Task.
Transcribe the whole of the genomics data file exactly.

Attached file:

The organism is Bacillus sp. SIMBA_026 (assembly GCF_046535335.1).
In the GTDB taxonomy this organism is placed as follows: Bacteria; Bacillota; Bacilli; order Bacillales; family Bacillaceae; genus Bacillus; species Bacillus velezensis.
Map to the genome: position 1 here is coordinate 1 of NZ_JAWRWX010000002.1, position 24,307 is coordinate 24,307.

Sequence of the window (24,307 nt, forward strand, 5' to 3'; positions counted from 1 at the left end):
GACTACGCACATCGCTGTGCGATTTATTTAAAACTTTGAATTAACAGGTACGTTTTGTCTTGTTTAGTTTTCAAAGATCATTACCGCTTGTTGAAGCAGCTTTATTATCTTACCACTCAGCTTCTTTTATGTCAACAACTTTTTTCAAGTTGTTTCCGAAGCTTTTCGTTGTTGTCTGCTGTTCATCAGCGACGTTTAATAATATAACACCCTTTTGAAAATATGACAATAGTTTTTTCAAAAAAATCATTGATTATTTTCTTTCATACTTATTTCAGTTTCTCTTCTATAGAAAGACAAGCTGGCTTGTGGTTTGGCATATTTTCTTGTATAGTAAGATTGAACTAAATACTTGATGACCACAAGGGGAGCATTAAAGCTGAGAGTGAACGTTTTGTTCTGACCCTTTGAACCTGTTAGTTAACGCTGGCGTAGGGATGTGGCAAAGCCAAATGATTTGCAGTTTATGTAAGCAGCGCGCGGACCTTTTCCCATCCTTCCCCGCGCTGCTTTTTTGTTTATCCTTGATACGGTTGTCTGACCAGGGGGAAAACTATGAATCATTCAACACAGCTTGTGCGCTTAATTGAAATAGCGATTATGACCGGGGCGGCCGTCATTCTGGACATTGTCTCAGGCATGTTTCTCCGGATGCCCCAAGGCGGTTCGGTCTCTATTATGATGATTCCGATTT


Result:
The organism is Bacillus sp. SIMBA_026 (assembly GCF_046535335.1).
In the GTDB taxonomy this organism is placed as follows: Bacteria; Bacillota; Bacilli; order Bacillales; family Bacillaceae; genus Bacillus; species Bacillus velezensis.
Map to the genome: position 1 here is coordinate 1 of NZ_JAWRWX010000002.1, position 24,307 is coordinate 24,307.

Sequence of the window (24,307 nt, forward strand, 5' to 3'; positions counted from 1 at the left end):
GACTACGCACATCGCTGTGCGATTTATTTAAAACTTTGAATTAACAGGTACGTTTTGTCTTGTTTAGTTTTCAAAGATCATTACCGCTTGTTGAAGCAGCTTTATTATCTTACCACTCAGCTTCTTTTATGTCAACAACTTTTTTCAAGTTGTTTCCGAAGCTTTTCGTTGTTGTCTGCTGTTCATCAGCGACGTTTAATAATATAACACCCTTTTGAAAATATGACAATAGTTTTTTCAAAAAAATCATTGATTATTTTCTTTCATACTTATTTCAGTTTCTCTTCTATAGAAAGACAAGCTGGCTTGTGGTTTGGCATATTTTCTTGTATAGTAAGATTGAACTAAATACTTGATGACCACAAGGGGAGCATTAAAGCTGAGAGTGAACGTTTTGTTCTGACCCTTTGAACCTGTTAGTTAACGCTGGCGTAGGGATGTGGCAAAGCCAAATGATTTGCAGTTTATGTAAGCAGCGCGCGGACCTTTTCCCATCCTTCCCCGCGCTGCTTTTTTGTTTATCCTTGATACGGTTGTCTGACCAGGGGGAAAACTATGAATCATTCAACACAGCTTGTGCGCTTAATTGAAATAGCGATTATGACCGGGGCGGCCGTCATTCTGGACATTGTCTCAGGCATGTTTCTCCGGATGCCCCAAGGCGGTTCGGTCTCTATTATGATGATTCCGATTT